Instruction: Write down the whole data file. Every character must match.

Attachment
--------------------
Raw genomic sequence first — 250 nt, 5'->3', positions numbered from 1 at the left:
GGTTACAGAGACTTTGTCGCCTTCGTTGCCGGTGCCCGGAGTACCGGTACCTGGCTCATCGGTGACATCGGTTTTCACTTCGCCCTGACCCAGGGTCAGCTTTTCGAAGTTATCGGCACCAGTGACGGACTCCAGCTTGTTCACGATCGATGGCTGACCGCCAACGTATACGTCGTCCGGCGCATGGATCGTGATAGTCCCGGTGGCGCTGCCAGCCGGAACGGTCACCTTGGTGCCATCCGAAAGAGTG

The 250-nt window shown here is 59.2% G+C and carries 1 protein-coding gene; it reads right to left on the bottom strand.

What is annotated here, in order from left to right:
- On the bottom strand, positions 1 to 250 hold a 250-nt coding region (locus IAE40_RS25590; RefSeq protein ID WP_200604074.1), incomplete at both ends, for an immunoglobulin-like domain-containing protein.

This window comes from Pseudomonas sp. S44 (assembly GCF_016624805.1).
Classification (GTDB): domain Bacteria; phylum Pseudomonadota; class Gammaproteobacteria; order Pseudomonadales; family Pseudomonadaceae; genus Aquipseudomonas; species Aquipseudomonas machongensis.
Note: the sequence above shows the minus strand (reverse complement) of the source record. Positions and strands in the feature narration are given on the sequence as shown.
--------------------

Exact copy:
Raw genomic sequence first — 250 nt, 5'->3', positions numbered from 1 at the left:
GGTTACAGAGACTTTGTCGCCTTCGTTGCCGGTGCCCGGAGTACCGGTACCTGGCTCATCGGTGACATCGGTTTTCACTTCGCCCTGACCCAGGGTCAGCTTTTCGAAGTTATCGGCACCAGTGACGGACTCCAGCTTGTTCACGATCGATGGCTGACCGCCAACGTATACGTCGTCCGGCGCATGGATCGTGATAGTCCCGGTGGCGCTGCCAGCCGGAACGGTCACCTTGGTGCCATCCGAAAGAGTG

The 250-nt window shown here is 59.2% G+C and carries 1 protein-coding gene; it reads right to left on the bottom strand.

What is annotated here, in order from left to right:
- On the bottom strand, positions 1 to 250 hold a 250-nt coding region (locus IAE40_RS25590; RefSeq protein ID WP_200604074.1), incomplete at both ends, for an immunoglobulin-like domain-containing protein.

This window comes from Pseudomonas sp. S44 (assembly GCF_016624805.1).
Classification (GTDB): domain Bacteria; phylum Pseudomonadota; class Gammaproteobacteria; order Pseudomonadales; family Pseudomonadaceae; genus Aquipseudomonas; species Aquipseudomonas machongensis.
Note: the sequence above shows the minus strand (reverse complement) of the source record. Positions and strands in the feature narration are given on the sequence as shown.